Thirteen names give a snapshot of the Great War’s toll on solicitors and articled clerks.
By November 1915, the Law Society’s monthly task of listing the names of solicitors and articled clerks killed on active service must have settled down to a routine chore. In the 12-page edition of the Law Society’s Gazette appearing 100 years ago, the roll of honour opens on page four and occupies most of page five. It lists 13 names, with ages ranging from 20 to 36, serving in ranks from private to captain.
Typically for the time, at least four of the 13 had been following their fathers into the profession as articled clerks.
The dates of death cluster around the Battle of Loos, which opened on 25 September. It was the first disastrous attempt at a British breakthrough on the western front. In a pattern that would be repeated over the next two years, British hopes rested on innovative technology and tactics - in this case, mines and poison gas - but were confounded when the advancing troops blundered into uncut barbed wire and lost contact with their own support lines.
John Berry, managing clerk at G.R. Hubbard of 40 Chancery Lane, had enlisted the day after war broke out and was serving as a second lieutenant in the Gordon Highlanders. His battalion, in kilts and soft caps, pipes playing 'Johnnie Cope', went over the top on the first day at Loos. According to the regimental history: ‘This attack was repulsed by the enemy whose trenches and wire were not affected by the heavy bombardment, the wire could not be cut by our cutters, very heavy casualties suffered.’ One was Berry, who according to the roll was ‘missing, believed killed’.
Edwin Mawby, admitted in 1902 and a member of Messrs Mawby, Mawby & Morris, London, was serving as a second lieutenant in the Welsh Guards, which was ordered to make a night attack on 27 September. In unusually evocative language the official history describes what happened next: ‘A star-light went up - one, two, three - six of them - a dozen - twenty - a little ripple of fire - night had given way to a blazing patch of light in which one could see holes, unevenness in the ground which showed in hard black clumps and lines, and clear-cut figures with rifle and glinting bayonet advancing into the light, running forward out of the farther darkness. And then the little ripple of rifle-fire increased in an excited way, and with the rattling crash of machine guns pandemonium reigned.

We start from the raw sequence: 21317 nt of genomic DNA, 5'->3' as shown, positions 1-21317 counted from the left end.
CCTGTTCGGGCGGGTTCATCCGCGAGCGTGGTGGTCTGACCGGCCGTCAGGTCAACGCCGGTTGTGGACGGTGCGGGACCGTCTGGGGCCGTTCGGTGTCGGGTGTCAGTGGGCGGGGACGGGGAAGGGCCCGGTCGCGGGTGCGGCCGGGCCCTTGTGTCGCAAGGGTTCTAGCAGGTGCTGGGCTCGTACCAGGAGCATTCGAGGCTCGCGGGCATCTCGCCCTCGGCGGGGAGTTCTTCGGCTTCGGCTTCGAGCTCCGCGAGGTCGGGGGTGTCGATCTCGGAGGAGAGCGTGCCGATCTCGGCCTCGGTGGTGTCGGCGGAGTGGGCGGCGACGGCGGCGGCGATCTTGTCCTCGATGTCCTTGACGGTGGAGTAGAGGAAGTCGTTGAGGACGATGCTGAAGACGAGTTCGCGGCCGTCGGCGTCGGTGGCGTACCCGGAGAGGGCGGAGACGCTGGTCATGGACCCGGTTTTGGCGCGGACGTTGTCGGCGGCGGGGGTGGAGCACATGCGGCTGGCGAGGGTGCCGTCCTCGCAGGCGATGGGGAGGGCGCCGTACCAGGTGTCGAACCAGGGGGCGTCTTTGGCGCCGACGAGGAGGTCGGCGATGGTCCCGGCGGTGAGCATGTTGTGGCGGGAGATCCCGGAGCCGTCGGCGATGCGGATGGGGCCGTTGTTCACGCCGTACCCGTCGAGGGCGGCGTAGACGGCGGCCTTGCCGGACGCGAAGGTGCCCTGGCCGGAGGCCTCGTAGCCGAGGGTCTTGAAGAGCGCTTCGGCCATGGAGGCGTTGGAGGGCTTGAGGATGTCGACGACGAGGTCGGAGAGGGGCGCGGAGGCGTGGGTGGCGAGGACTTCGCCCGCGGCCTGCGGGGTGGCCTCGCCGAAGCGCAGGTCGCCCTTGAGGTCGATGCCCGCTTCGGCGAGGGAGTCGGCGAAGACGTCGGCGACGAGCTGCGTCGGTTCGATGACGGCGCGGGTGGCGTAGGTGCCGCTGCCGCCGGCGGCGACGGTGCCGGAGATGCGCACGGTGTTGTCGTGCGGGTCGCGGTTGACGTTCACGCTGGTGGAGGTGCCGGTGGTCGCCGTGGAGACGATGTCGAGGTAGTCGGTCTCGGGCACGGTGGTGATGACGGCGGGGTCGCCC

‘The Prince of Wales’s Company on the right was very scattered. All their officers had been hit – Osmond Williams was mortally wounded and died the next day, Mawby and Smith were killed, Crawshay and Howard wounded. The men were hanging on under any sort of cover.’
Like a large proportion of the Loos dead, Mawby has no known grave.
Several of the November 1915 entries offer hints of the chaos. We are notified that Maurice Hill, admitted in 1900 and a member of Messrs M.C. Hill and Wilkinson of Newcastle upon Tyne, was ‘previously reported missing, now unofficially reported killed’. Unusually, the entry for Alan Tweedie Smith has errors in both his name and that of place of death: ‘Cambria’ rather than ‘Cambrin’. Perhaps my predecessor had trouble reading the shaky handwriting on brief particulars submitted to Chancery Lane.
And articled clerk Frank Wharton, younger son of Mr C.H.T. Wharton, solicitor, of 31 John St WC, was ‘killed in action in France about the 26 of September’. Today Wharton is commemorated by a ‘believed to be buried' headstone in St Mary’s Advanced Dressing Station Cemetery, Haisnes. Nearby is another presumed grave, that of second lieutenant John Kipling, 18. Whose father Rudyard, after the war, would coin the phrase ‘their name liveth for evermore’.
Michael Cross is Gazette news editor